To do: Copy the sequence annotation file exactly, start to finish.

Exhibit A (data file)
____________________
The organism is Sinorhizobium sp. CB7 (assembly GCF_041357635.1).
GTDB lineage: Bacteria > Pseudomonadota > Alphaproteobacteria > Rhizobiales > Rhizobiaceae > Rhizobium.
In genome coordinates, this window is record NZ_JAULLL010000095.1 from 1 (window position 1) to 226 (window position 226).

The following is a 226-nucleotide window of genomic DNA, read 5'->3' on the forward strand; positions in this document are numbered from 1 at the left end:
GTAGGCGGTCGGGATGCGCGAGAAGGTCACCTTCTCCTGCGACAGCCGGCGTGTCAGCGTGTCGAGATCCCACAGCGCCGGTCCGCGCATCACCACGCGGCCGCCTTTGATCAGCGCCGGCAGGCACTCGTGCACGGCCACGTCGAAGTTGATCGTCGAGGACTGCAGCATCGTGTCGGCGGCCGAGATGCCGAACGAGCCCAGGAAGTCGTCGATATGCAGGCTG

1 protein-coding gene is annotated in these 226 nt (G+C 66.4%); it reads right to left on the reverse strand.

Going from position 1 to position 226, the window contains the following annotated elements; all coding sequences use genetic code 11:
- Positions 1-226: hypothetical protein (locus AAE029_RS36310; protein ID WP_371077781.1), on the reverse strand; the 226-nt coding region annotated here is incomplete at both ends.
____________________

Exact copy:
The organism is Sinorhizobium sp. CB7 (assembly GCF_041357635.1).
GTDB lineage: Bacteria > Pseudomonadota > Alphaproteobacteria > Rhizobiales > Rhizobiaceae > Rhizobium.
In genome coordinates, this window is record NZ_JAULLL010000095.1 from 1 (window position 1) to 226 (window position 226).

The following is a 226-nucleotide window of genomic DNA, read 5'->3' on the forward strand; positions in this document are numbered from 1 at the left end:
GTAGGCGGTCGGGATGCGCGAGAAGGTCACCTTCTCCTGCGACAGCCGGCGTGTCAGCGTGTCGAGATCCCACAGCGCCGGTCCGCGCATCACCACGCGGCCGCCTTTGATCAGCGCCGGCAGGCACTCGTGCACGGCCACGTCGAAGTTGATCGTCGAGGACTGCAGCATCGTGTCGGCGGCCGAGATGCCGAACGAGCCCAGGAAGTCGTCGATATGCAGGCTG

1 protein-coding gene is annotated in these 226 nt (G+C 66.4%); it reads right to left on the reverse strand.

Going from position 1 to position 226, the window contains the following annotated elements; all coding sequences use genetic code 11:
- Positions 1-226: hypothetical protein (locus AAE029_RS36310; protein ID WP_371077781.1), on the reverse strand; the 226-nt coding region annotated here is incomplete at both ends.